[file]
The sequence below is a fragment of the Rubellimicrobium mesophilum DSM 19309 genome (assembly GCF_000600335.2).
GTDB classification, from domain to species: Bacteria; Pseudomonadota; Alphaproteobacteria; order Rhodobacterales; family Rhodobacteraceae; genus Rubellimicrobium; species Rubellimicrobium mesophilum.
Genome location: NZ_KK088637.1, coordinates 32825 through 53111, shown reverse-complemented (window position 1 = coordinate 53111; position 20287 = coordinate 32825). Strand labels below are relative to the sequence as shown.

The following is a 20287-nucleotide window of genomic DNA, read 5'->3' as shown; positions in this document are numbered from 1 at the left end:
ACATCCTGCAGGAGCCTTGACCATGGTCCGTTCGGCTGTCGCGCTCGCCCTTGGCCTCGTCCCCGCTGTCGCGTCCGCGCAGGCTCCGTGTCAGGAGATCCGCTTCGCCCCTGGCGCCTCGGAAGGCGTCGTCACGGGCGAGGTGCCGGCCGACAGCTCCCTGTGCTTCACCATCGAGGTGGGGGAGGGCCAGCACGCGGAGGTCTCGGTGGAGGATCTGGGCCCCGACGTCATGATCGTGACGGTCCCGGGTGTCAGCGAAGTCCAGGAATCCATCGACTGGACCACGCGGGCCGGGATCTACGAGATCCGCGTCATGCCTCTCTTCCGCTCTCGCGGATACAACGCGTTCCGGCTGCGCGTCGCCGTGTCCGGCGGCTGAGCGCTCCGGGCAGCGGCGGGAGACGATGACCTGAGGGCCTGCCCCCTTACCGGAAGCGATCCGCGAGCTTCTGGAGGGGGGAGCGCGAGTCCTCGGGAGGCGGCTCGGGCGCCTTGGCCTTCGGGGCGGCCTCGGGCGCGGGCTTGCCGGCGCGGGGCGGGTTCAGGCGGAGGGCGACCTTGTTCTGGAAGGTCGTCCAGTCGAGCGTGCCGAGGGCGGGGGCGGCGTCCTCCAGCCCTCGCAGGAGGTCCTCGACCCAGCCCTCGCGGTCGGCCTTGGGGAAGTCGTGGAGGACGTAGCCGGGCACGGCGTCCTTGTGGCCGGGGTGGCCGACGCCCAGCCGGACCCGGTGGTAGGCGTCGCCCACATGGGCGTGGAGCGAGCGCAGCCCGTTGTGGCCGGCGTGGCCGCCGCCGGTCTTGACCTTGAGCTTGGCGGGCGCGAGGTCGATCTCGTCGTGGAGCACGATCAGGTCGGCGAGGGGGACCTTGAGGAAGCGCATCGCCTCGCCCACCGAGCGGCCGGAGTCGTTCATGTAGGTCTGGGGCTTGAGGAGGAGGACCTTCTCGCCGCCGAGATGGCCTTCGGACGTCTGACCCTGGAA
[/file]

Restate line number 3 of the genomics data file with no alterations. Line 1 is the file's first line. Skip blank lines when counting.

Genome location: NZ_KK088637.1, coordinates 32825 through 53111, shown reverse-complemented (window position 1 = coordinate 53111; position 20287 = coordinate 32825). Strand labels below are relative to the sequence as shown.